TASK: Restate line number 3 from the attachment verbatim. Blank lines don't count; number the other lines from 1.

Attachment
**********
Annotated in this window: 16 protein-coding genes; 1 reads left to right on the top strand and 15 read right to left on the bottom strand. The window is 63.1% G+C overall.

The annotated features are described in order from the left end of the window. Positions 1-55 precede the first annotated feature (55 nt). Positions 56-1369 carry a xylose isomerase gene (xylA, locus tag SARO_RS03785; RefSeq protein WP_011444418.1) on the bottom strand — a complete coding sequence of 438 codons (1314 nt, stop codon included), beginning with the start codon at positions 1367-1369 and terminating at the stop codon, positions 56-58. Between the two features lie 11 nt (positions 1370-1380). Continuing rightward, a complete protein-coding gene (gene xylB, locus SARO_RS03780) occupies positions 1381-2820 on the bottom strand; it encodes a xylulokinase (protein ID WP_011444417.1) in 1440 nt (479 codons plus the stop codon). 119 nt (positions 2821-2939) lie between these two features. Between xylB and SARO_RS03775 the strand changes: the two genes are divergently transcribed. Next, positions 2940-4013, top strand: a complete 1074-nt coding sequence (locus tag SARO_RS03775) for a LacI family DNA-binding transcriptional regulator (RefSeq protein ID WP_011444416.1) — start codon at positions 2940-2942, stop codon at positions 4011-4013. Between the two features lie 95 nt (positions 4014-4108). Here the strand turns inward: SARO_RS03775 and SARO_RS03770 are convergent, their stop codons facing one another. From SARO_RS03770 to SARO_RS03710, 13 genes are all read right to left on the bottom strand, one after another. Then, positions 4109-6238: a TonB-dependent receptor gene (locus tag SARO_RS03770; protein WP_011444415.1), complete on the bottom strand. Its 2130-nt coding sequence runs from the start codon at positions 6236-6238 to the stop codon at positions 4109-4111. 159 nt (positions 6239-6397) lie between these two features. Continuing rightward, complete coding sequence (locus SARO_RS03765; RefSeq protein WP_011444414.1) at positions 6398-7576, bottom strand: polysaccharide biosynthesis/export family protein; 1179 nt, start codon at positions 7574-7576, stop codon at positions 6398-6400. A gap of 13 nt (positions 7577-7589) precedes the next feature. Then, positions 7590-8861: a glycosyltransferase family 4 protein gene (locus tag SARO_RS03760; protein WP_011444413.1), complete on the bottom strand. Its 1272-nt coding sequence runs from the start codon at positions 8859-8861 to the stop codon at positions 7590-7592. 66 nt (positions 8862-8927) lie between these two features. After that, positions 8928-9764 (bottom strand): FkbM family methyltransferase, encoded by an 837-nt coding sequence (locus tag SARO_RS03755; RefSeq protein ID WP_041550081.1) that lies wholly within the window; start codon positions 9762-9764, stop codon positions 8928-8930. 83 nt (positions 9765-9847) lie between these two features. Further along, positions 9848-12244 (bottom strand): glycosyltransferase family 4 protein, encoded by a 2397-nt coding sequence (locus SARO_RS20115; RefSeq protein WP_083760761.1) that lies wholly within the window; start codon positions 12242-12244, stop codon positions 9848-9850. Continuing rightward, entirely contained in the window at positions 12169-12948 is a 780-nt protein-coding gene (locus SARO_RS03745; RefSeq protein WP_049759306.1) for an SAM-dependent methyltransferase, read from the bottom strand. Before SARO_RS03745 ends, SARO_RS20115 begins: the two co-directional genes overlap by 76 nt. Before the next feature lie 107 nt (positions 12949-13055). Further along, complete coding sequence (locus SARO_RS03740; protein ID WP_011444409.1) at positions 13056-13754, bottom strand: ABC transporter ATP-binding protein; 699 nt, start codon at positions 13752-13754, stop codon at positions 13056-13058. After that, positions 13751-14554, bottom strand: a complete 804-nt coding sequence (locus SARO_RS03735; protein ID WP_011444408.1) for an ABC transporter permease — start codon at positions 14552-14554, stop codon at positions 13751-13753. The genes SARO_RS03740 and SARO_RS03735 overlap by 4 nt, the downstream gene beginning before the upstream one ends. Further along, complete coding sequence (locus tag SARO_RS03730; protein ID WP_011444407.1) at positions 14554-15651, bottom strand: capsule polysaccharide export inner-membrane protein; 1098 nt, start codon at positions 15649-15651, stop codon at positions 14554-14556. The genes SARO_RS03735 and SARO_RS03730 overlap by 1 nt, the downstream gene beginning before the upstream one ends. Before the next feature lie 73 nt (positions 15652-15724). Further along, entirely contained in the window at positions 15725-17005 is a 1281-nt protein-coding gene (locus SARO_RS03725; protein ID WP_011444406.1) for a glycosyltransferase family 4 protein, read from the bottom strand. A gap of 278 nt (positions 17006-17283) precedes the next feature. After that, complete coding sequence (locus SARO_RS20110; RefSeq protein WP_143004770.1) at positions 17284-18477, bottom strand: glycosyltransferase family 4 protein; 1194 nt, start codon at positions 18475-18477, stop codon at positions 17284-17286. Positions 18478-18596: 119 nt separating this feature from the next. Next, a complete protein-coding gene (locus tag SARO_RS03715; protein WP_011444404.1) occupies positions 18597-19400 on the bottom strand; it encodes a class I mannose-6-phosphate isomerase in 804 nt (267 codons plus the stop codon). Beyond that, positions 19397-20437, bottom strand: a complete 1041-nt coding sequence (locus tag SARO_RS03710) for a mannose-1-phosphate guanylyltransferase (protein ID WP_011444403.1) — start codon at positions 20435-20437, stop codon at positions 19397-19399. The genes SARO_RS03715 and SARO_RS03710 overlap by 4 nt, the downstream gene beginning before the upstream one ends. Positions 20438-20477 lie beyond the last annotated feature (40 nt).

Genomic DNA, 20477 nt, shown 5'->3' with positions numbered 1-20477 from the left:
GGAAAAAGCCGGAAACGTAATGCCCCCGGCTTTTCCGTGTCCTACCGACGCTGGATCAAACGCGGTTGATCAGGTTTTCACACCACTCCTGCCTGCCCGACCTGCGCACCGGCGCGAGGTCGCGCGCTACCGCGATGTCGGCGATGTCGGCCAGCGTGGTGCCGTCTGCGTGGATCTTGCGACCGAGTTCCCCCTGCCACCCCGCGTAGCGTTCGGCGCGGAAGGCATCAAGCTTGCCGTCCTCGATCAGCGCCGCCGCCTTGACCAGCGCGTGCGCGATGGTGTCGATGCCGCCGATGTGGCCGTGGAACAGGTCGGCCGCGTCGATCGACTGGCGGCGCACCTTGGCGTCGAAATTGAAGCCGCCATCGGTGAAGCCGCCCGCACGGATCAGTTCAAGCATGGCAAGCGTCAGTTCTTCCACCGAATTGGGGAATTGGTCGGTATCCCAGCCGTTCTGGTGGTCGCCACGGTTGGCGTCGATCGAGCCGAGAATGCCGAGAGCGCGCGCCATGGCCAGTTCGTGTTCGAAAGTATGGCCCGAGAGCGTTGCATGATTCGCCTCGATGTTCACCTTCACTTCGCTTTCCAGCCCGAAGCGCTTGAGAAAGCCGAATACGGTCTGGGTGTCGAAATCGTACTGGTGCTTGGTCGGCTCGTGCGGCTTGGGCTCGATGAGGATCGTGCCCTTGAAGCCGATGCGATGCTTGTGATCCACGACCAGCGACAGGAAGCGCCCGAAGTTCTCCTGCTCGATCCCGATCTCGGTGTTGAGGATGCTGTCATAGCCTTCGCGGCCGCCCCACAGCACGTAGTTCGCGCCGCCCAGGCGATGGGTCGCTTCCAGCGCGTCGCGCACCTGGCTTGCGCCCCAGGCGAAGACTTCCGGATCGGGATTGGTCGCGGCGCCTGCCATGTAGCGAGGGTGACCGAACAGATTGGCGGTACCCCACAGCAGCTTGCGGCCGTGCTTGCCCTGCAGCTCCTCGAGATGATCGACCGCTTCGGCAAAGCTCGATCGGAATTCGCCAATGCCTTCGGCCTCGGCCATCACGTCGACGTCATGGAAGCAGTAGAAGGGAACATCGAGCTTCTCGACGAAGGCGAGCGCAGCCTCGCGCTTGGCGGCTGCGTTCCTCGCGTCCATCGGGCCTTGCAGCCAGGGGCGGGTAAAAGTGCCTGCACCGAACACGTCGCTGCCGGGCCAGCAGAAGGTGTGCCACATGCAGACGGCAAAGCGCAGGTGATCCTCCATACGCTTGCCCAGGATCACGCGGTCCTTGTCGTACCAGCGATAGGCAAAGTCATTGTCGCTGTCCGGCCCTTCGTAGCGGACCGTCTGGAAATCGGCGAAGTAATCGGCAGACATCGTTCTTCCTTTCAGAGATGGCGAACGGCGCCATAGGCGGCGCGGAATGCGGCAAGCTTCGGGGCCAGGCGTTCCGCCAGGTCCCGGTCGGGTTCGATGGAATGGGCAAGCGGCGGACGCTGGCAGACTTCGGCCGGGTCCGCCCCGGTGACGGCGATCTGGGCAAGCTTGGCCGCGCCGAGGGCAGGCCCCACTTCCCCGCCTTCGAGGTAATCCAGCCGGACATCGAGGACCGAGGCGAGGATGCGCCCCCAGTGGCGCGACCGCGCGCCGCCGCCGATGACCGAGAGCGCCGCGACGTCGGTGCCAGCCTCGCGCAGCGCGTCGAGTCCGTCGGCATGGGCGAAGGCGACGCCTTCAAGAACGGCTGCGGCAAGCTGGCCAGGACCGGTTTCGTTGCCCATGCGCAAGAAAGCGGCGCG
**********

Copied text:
Genomic DNA, 20477 nt, shown 5'->3' with positions numbered 1-20477 from the left: